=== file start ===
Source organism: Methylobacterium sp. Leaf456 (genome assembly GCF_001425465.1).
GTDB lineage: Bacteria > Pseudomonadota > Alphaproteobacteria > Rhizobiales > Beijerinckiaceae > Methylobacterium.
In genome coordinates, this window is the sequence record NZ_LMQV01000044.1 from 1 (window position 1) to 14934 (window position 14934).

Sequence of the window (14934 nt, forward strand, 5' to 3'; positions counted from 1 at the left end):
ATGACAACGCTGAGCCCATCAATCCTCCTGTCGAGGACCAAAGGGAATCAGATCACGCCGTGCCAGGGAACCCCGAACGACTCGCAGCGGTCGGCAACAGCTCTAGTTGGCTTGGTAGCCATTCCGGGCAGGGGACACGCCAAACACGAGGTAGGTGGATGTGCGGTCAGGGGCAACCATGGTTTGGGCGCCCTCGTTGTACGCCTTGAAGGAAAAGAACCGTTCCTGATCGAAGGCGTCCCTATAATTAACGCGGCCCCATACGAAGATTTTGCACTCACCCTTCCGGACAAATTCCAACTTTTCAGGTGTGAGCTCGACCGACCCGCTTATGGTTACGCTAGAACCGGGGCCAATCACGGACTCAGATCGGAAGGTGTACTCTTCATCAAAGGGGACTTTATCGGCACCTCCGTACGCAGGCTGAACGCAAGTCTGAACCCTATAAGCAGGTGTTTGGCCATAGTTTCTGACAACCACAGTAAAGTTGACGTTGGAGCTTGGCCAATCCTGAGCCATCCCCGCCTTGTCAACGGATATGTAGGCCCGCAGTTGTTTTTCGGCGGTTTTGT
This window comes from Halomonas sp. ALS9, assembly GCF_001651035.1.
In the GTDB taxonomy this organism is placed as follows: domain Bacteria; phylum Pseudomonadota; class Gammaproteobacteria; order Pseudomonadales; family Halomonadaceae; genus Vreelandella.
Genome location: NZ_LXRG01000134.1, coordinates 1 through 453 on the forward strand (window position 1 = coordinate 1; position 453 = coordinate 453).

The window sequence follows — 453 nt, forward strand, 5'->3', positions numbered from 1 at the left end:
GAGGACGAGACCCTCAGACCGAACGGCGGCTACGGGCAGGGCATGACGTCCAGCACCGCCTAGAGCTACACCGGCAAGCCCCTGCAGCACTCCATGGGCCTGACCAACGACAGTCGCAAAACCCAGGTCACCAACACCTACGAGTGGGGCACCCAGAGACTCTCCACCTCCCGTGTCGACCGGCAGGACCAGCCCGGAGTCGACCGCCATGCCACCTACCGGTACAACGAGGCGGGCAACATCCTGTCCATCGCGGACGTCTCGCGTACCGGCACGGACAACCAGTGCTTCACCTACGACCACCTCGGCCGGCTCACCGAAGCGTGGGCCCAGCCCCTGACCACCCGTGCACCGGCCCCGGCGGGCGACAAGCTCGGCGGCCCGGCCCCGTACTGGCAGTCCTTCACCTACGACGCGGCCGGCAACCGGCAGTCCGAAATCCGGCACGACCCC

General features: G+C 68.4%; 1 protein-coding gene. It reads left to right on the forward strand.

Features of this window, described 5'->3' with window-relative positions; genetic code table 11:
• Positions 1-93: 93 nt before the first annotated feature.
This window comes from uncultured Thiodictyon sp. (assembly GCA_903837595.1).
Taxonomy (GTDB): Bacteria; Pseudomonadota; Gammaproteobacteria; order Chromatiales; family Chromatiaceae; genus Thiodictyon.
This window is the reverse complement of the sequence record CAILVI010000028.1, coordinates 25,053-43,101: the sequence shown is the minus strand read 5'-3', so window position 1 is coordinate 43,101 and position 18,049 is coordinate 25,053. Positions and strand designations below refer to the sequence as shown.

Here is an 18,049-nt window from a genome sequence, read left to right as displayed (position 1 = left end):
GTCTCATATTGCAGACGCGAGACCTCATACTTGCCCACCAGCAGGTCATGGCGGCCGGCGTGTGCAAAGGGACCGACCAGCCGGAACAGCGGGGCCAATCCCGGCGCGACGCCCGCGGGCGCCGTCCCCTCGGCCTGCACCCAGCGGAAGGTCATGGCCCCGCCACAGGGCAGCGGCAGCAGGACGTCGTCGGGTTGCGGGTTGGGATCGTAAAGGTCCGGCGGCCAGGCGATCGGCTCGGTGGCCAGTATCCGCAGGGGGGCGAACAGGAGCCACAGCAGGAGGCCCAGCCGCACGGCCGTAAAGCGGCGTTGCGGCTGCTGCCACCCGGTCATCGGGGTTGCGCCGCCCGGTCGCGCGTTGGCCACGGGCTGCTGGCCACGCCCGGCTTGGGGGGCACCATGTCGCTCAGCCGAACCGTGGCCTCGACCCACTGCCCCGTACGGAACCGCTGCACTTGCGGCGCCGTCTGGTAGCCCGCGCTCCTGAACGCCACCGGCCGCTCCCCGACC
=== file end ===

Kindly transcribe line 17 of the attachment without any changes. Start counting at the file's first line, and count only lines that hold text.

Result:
Here is an 18,049-nt window from a genome sequence, read left to right as displayed (position 1 = left end):